Why are washed-rind cheeses orange?
These are my favorite types of cheese—stinky, sticky, warm-hued wonders. The category actually yields a range of rind colors, from almost-pink to a rusty pastel, and often, a mélange of all. Early in aging, most of these wheels are washed with a mild brine. In many cases, that brine contains surface-ripening bacteria and yeasts, or is meant to attract desired microbes from the aging environment.
For years, the microbe Brevibacterium linens, or B. linens,was credited with that beautiful color development. In fact, many of us referred to these cheeses as “B. linens–ripened.” But thanks to research conducted at Harvard University by microbiologists Rachel Dutton and Benjamin Wolfe, however, it’s been revealed that this microbe may no longer take credit. In their studies of rind ecologies, the researchers found that B. linens—even when in the wash—was minimally present by the time the cheeses were ripe. Instead, it’s now believed that pigment-producing yeasts are responsible for the hue on the surface.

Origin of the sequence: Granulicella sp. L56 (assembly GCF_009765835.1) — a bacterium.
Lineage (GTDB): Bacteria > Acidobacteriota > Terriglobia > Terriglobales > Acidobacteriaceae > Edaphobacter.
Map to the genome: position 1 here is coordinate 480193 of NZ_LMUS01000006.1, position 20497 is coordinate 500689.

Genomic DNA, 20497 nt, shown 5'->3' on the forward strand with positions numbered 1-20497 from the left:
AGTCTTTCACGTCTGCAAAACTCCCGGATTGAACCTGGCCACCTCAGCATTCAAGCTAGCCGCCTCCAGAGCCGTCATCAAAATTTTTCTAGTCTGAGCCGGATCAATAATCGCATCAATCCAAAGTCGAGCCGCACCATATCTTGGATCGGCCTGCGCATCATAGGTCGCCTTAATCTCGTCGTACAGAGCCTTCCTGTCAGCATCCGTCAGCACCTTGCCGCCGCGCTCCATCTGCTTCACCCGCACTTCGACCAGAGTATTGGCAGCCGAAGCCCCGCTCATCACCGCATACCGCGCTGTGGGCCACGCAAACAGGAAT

Some varieties of washed-rind cheese get a boost in their color development from annatto, a natural colorant added to the wash solution, ensuring an even, predictable hue desired by some affineurs and customers.